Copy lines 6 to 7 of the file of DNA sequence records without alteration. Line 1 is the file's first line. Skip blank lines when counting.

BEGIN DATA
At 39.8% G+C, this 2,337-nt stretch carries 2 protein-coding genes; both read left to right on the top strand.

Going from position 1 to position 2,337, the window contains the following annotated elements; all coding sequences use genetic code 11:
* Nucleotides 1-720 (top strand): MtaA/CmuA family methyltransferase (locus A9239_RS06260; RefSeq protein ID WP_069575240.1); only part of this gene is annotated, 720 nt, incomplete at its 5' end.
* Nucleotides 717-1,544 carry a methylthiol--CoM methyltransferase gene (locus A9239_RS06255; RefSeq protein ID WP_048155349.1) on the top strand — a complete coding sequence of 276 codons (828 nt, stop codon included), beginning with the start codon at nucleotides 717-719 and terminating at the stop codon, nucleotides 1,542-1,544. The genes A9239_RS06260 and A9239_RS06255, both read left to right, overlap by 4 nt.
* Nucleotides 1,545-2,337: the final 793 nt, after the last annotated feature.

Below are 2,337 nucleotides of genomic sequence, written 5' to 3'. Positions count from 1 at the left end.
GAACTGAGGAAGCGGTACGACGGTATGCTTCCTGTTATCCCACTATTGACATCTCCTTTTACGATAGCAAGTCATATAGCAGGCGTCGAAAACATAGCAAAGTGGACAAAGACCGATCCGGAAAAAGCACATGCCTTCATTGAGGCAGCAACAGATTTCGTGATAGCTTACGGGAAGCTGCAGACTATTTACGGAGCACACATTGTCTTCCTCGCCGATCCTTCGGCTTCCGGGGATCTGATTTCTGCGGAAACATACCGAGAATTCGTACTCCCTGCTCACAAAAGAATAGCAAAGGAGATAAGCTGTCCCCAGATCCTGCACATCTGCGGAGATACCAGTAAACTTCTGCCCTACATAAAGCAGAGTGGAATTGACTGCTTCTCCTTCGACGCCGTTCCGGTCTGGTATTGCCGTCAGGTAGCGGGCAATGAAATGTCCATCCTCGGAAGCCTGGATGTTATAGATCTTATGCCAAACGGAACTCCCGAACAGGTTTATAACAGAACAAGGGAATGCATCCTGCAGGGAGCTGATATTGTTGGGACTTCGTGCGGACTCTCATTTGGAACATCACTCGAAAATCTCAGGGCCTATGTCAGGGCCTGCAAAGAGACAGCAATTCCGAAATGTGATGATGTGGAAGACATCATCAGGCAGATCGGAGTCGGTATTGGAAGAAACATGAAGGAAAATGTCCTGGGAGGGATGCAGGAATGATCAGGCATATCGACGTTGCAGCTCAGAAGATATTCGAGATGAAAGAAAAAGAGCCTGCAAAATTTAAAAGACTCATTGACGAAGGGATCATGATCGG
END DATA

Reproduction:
Below are 2,337 nucleotides of genomic sequence, written 5' to 3'. Positions count from 1 at the left end.
GAACTGAGGAAGCGGTACGACGGTATGCTTCCTGTTATCCCACTATTGACATCTCCTTTTACGATAGCAAGTCATATAGCAGGCGTCGAAAACATAGCAAAGTGGACAAAGACCGATCCGGAAAAAGCACATGCCTTCATTGAGGCAGCAACAGATTTCGTGATAGCTTACGGGAAGCTGCAGACTATTTACGGAGCACACATTGTCTTCCTCGCCGATCCTTCGGCTTCCGGGGATCTGATTTCTGCGGAAACATACCGAGAATTCGTACTCCCTGCTCACAAAAGAATAGCAAAGGAGATAAGCTGTCCCCAGATCCTGCACATCTGCGGAGATACCAGTAAACTTCTGCCCTACATAAAGCAGAGTGGAATTGACTGCTTCTCCTTCGACGCCGTTCCGGTCTGGTATTGCCGTCAGGTAGCGGGCAATGAAATGTCCATCCTCGGAAGCCTGGATGTTATAGATCTTATGCCAAACGGAACTCCCGAACAGGTTTATAACAGAACAAGGGAATGCATCCTGCAGGGAGCTGATATTGTTGGGACTTCGTGCGGACTCTCATTTGGAACATCACTCGAAAATCTCAGGGCCTATGTCAGGGCCTGCAAAGAGACAGCAATTCCGAAATGTGATGATGTGGAAGACATCATCAGGCAGATCGGAGTCGGTATTGGAAGAAACATGAAGGAAAATGTCCTGGGAGGGATGCAGGAATGATCAGGCATATCGACGTTGCAGCTCAGAAGATATTCGAGATGAAAGAAAAAGAGCCTGCAAAATTTAAAAGACTCATTGACGAAGGGATCATGATCGG